.- Bishops and priests are called to be “true spiritual fathers” to the faithful, but there are important cultural factors and attitudes that challenge this call, said Bishop Samuel J. Aquila. Speaking at the Fourth Annual Symposium on the Spirituality and Identity of the Diocesan Priest in Denver March 3, the bishop of Fargo challenged bishops and priests to examine their lives and honestly confront how their “spiritual fatherhood has been possibly compromised or defined by the spirit of the day.”
One of these challenges that must be addressed is the tendency to see the priesthood as a job, said the bishop.
“Have we adopted a false sense of privacy by which we do not confront, discipline or visit with our spiritual children?” he asked. “Do we abandon our spiritual children by defining our call to the priesthood as a 9-to-5 profession, with an attitude of ‘Don't call me after hours?’”
Another cultural influence is “the secular view of sexuality, which is hedonistic and nihilistic, and completely counter to the intention of God,” Bishop Aquila said.
The bishop added that this view of sexuality is complicated by the fact that “some theologians, especially those who have accepted the radical feminist critique in their theological reflections, have rejected God the Father” and rejected Jesus Christ as man, the Word made flesh.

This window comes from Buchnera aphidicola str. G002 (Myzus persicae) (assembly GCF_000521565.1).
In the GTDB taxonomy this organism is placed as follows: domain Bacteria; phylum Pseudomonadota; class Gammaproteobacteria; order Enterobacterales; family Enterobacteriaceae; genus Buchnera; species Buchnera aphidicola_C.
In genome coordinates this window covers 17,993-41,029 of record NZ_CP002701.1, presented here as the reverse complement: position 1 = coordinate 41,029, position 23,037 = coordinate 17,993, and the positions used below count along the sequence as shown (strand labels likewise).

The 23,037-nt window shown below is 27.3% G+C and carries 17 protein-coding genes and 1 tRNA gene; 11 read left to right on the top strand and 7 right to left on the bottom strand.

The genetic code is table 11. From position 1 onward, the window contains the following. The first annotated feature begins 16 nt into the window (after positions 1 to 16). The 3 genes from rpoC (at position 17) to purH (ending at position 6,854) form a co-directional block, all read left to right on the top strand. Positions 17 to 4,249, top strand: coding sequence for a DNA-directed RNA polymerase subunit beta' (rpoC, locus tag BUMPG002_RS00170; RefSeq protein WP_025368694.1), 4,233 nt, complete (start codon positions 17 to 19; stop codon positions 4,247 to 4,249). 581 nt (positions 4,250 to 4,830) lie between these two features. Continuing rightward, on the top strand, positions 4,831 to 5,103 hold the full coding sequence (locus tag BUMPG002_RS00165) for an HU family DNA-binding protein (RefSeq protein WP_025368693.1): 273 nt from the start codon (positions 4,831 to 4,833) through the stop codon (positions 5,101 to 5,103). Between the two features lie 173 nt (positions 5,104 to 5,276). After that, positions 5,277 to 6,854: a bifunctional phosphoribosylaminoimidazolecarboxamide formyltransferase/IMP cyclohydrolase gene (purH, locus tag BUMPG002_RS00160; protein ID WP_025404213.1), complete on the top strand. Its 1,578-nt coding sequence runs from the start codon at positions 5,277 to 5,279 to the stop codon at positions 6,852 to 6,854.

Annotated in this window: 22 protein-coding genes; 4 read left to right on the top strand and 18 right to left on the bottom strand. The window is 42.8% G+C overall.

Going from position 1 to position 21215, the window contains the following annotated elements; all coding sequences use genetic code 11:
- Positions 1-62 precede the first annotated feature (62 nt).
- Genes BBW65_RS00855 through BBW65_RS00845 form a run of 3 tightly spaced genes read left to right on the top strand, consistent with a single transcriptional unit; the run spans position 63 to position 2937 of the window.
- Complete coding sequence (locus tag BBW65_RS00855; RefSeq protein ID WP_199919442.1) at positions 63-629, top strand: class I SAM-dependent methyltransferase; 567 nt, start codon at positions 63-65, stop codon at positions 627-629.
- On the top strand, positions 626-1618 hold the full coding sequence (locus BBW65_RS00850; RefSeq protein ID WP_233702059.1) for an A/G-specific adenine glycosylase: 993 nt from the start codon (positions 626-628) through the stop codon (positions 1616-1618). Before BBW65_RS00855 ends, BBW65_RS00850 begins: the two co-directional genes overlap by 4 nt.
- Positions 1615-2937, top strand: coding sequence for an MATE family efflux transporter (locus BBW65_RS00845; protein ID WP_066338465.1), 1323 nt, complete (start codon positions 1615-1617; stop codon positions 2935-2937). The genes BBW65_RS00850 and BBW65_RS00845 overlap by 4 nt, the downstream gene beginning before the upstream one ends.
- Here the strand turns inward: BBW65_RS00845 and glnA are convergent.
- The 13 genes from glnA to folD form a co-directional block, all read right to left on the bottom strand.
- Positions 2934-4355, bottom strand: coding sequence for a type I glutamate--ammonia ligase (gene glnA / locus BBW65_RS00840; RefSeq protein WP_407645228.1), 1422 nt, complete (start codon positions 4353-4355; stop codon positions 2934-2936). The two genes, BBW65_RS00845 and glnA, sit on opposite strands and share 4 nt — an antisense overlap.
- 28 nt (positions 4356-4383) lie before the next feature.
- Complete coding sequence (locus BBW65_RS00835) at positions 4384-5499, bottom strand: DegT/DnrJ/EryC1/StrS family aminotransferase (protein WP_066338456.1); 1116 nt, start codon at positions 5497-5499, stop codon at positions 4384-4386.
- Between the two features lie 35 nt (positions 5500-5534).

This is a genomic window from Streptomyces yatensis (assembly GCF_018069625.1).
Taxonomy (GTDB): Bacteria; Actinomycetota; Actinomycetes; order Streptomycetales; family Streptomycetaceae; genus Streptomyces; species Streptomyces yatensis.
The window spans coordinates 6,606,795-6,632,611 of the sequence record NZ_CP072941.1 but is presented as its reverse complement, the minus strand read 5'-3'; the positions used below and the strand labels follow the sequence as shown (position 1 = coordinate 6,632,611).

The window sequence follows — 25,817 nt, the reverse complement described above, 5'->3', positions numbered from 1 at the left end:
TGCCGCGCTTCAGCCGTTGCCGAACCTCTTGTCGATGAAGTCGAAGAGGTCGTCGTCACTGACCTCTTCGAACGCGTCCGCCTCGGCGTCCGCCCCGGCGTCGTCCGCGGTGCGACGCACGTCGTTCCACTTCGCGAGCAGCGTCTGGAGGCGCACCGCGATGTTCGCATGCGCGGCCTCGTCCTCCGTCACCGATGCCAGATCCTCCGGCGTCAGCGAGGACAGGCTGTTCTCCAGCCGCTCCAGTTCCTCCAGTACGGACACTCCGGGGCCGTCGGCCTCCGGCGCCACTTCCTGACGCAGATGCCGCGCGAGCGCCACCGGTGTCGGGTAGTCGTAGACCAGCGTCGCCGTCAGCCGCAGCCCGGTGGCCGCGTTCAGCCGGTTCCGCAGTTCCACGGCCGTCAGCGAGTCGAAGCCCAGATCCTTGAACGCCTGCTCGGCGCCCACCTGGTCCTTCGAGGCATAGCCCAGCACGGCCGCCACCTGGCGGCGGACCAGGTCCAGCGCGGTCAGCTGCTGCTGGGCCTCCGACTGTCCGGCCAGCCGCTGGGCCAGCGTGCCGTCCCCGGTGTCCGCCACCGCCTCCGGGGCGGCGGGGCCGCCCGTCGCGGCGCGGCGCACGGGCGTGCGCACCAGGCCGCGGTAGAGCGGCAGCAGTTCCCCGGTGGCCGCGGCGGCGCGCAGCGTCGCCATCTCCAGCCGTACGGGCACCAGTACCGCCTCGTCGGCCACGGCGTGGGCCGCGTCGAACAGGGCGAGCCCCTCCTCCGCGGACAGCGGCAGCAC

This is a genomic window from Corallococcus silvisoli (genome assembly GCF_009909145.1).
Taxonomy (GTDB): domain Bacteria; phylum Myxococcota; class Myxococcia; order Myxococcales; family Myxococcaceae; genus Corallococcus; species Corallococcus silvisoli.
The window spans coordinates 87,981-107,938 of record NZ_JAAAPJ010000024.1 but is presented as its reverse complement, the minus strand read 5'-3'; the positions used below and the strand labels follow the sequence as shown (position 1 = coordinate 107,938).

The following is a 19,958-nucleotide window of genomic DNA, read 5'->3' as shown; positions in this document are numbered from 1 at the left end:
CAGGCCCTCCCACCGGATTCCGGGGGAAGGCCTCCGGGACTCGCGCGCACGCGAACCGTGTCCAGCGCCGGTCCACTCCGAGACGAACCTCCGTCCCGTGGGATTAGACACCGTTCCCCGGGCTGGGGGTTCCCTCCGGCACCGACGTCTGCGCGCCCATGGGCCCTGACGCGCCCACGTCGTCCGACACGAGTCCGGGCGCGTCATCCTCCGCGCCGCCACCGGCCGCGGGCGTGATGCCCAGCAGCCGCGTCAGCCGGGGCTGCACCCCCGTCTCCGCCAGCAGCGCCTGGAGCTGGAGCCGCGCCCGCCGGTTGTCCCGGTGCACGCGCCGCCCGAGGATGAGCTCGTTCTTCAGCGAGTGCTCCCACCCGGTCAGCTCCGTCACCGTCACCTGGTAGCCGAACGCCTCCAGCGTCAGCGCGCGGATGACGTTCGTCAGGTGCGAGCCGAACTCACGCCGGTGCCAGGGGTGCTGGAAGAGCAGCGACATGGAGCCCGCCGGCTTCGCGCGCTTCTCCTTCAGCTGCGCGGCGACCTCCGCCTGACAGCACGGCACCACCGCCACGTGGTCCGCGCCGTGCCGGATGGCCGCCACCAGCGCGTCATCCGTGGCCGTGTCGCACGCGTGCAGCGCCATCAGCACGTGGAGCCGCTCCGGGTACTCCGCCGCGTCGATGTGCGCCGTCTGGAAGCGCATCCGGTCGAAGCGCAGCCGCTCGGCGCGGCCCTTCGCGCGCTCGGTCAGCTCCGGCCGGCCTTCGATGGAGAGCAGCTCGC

“The radical feminist critique of the Trinitarian doctrine provides a Gnostic approach to human and spiritual maturation in the Holy Spirit,” he said.
Sensitive to these influences, seminarians must be guided to “a true understanding of spiritual fatherhood, which comes to us primarily from the Gospels and Jesus' relationship to the Father,” the bishop said.
For this to happen, priestly formation must adequately address fatherhood, he suggested.
“If some of the seminarians have never had fathers, or if there are concerns about their relationship with their fathers, this will need to be addressed both on the human and spiritual level, especially if the man is ever to develop a relationship with God the Father,” he said.
“Every priest and bishop interiorly in faith must know how to receive and experience in his heart the eternal love of the Father for him if he is to communicate that love to others,” he added.
Seminaries must also teach on human sexuality and help seminarians develop a healthy masculinity.
He urged bishops, priests and seminarians to meditate on the chaste generative life of St. Joseph and use the fatherhood, displayed by St. Joseph, as a model.